To read and learn more about many of these things I find reading The Book of Life website really interesting and it triggers me to think and evaluate my own perspectives.

Remember, breath and relax.

Thanks to Alexandra Leisse for input and inspiration.
Originaly posted on Medium.

Once a workaholic, always a workaholic

I am a recovering work-a-holic. In my first job I worked myself to the ground. At one point I was unable to sleep and led a very unhealthy life. This contributed to me hitting the wall. Since then I have been more conscious about how I manage my time and how to handle pressure. However, I love what I do and the borders between work and hobbies are very blurred. I realize that I will never loose the stuff that drove me into being burnt out at an early age. It’s always there and it erupts at different times.

Dealing with it

One way I deal with it is to go into an apathetic state where I don’t do much. I work, come home and sleep. This is to help dampen the fire which wants me to take actions on all of the ideas in my head. It is not a very productive or social way of dealing with this, so minimizing these periods are important.

What works so much better is to get a different perspective on things by exercising, taking a walk, visiting friends and playing with the kids. It could be reading books about politics, struggles or biographies. Getting a different input and perspective helps divert my minds attention to other things than work. Going to a concert or just going out to hang with people who are in totally different professions. Getting a bit of variety into my life always helps me put my mind off The Next Thing. It helps cool that fire that constantly tells my brain to occupy itself with work or work related things.

Figure it out

What works for you is probably something else. However I think most workaholics never really recover, because it is something inside us that just makes us have this behavior. Realizing this is important as it makes you more aware and it will help you cope with this much better.

Burning Out

Having read recent articles about members of our community and how they have burned out [Burnout, Reset], I decided it was time I told mine.

I learned my most valuable work related lesson the hard way. It was my second job and I was taking on what seemed like an awesome project. Creating an application for the Palm Pilot IV. With the courage of any you programmer I embarked on it without only some C++ skills to help me out. 

At first everything was sweet and things were going ok, I loved creating something new and exciting that nobody else in the shop was doing. After a while I realized I was in way too deep with my only my college c++ skills to handle what turned out to be very much a C project. I am an average programmer with an average intelligence. To compensate I put in what ever effort is required to get past any hurdle.

I had been working quite a bit previously, but now I had to step it up a notch. My week consisted of working and going out having a drink with my friends three four times a week. The diet I was on was one of overtime pizza and late night kebabs. This went on for a while, but I was having a hard time at work getting things done. As a result I started having problems sleeping the days I wasn’t out drinking after work. It got slowly worse as time went on and at a point I was unable to sleep. I tried taking a drink to get some sleep, but nothing worked. Naturally solving difficult problems got even harder as my health deteriorated more and more. People around me was starting to ask if I was OK, because I looked like a pale ghost without any enthusiasm. I knew I was at a point where I needed to do something. The next day I went in to work and called in the project manager and the person handling the client account and said I needed a break. I could not complete this project. I was lucky and had sensible people working with me, so I got four weeks leave.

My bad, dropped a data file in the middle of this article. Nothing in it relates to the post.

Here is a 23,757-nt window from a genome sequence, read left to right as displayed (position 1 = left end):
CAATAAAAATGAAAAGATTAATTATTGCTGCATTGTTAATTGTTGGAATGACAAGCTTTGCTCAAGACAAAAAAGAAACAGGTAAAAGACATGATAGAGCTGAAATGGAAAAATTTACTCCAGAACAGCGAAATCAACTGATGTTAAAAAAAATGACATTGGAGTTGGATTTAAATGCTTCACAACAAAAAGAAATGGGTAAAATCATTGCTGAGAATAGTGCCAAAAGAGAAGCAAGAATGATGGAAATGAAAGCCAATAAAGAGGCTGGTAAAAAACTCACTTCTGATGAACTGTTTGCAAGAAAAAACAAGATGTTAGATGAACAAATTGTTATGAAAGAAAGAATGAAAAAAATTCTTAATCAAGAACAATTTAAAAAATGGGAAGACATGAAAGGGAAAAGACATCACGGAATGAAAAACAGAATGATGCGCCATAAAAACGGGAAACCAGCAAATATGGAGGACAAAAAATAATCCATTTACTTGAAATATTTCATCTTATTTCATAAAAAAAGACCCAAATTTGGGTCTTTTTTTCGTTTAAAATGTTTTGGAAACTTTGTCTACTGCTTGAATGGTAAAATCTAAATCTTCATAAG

I went back to my parents to try get my shit together. It took me a week to get into a normal sleeping rhythm. After two weeks I was starting to look like my old self and not some pale looking ghost that I was when I came home. The third week I went on my own for a trip to London, in order to get a better perspective. I had been so dedicated to my work that I had completely forgot about the outside world. This trip made me realize that I was wasting my life by driving all my passion into work. Being on my own in London and taking the train all the way up to Glasgow, Scotland, was a therapeutic experience. Even though it meant celebrating my birthday alone in an Italian restaurant in near Paddington station, it was a life changing experience.

You are not your work

The lesson I learned by driving myself so hard that I turned into a different person is still with me today. I am more than the value of my work. I am a human being who’s value can not be measured in my achievements making computer programs. This is something most people know, but I had to learn this the hard way.

In our industry there is a great deal of secrecy and the topic of burnout is a tabù. One place I worked had something like a code of silence were nobody talked about people who ended up getting burned out. You could notice they were absent, but nobody “knew” what was going on. Later I found out that there had been numerous colleges who had been burned out during my time there and I didn’t know about it. This is of course bullshit and we as an industry need to stop that kind of ridiculous behavior.

I hope my story will help someone avoid making the same mistake. Work is  NEVER more important than living your life and you should NEVER let work affect your own self image. Work is just something we do, it is not life. There are some many amazing things to experience which is in no way related to work, go do them. Fuck work!